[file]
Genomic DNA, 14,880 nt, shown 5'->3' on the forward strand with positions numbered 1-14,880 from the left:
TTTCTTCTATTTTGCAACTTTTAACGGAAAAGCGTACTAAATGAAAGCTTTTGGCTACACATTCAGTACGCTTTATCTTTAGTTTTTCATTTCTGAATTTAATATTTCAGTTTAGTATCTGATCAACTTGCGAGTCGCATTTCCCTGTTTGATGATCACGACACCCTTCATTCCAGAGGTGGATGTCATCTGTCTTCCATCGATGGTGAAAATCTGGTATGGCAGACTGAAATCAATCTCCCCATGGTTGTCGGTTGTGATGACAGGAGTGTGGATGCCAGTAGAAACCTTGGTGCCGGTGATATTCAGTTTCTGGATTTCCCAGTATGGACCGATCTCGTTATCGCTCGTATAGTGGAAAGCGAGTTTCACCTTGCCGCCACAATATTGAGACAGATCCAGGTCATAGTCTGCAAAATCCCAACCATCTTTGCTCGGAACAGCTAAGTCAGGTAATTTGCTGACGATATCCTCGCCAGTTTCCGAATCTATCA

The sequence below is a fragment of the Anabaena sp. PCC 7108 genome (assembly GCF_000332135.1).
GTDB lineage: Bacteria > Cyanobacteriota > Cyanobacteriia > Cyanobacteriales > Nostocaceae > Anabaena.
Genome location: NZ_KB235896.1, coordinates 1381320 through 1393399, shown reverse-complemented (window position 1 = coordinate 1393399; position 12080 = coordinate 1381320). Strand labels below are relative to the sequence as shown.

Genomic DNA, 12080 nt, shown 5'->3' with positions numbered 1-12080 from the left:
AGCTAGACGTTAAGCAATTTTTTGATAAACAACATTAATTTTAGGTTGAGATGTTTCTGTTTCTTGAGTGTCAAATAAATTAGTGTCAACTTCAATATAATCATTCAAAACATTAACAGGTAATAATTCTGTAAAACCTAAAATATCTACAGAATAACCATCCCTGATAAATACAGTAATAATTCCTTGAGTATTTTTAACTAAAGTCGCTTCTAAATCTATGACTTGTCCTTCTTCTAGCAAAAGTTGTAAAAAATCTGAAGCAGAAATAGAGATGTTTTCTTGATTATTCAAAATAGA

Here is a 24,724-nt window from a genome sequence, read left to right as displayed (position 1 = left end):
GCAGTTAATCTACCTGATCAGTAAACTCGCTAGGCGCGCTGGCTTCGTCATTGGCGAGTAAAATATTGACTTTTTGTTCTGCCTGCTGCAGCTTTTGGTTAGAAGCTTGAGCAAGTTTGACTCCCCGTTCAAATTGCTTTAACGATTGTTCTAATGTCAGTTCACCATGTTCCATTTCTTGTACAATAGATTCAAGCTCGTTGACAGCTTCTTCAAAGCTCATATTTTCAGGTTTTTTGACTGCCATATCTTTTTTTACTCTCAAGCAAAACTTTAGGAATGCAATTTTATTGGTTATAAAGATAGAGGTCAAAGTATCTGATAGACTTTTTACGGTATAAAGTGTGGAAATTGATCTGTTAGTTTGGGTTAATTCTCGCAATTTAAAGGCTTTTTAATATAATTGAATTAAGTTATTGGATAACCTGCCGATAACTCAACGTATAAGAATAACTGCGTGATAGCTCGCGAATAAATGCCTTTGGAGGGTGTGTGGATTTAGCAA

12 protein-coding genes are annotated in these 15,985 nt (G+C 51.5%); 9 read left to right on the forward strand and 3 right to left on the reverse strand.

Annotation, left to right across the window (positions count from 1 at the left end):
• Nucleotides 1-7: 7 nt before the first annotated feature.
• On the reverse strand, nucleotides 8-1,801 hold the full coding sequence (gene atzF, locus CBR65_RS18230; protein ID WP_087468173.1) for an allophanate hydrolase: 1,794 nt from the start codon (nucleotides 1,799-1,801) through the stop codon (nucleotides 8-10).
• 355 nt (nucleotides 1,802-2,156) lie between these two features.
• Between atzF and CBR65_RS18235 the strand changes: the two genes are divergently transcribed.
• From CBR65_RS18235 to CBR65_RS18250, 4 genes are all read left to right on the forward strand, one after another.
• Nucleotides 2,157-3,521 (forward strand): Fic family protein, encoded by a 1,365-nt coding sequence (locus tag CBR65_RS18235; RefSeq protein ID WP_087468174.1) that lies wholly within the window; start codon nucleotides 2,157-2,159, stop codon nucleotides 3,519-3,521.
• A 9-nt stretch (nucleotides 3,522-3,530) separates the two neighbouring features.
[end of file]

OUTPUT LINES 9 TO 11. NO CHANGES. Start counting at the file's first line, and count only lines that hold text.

GCAGTTAATCTACCTGATCAGTAAACTCGCTAGGCGCGCTGGCTTCGTCATTGGCGAGTAAAATATTGACTTTTTGTTCTGCCTGCTGCAGCTTTTGGTTAGAAGCTTGAGCAAGTTTGACTCCCCGTTCAAATTGCTTTAACGATTGTTCTAATGTCAGTTCACCATGTTCCATTTCTTGTACAATAGATTCAAGCTCGTTGACAGCTTCTTCAAAGCTCATATTTTCAGGTTTTTTGACTGCCATATCTTTTTTTACTCTCAAGCAAAACTTTAGGAATGCAATTTTATTGGTTATAAAGATAGAGGTCAAAGTATCTGATAGACTTTTTACGGTATAAAGTGTGGAAATTGATCTGTTAGTTTGGGTTAATTCTCGCAATTTAAAGGCTTTTTAATATAATTGAATTAAGTTATTGGATAACCTGCCGATAACTCAACGTATAAGAATAACTGCGTGATAGCTCGCGAATAAATGCCTTTGGAGGGTGTGTGGATTTAGCAA

12 protein-coding genes are annotated in these 15,985 nt (G+C 51.5%); 9 read left to right on the forward strand and 3 right to left on the reverse strand.

Annotation, left to right across the window (positions count from 1 at the left end):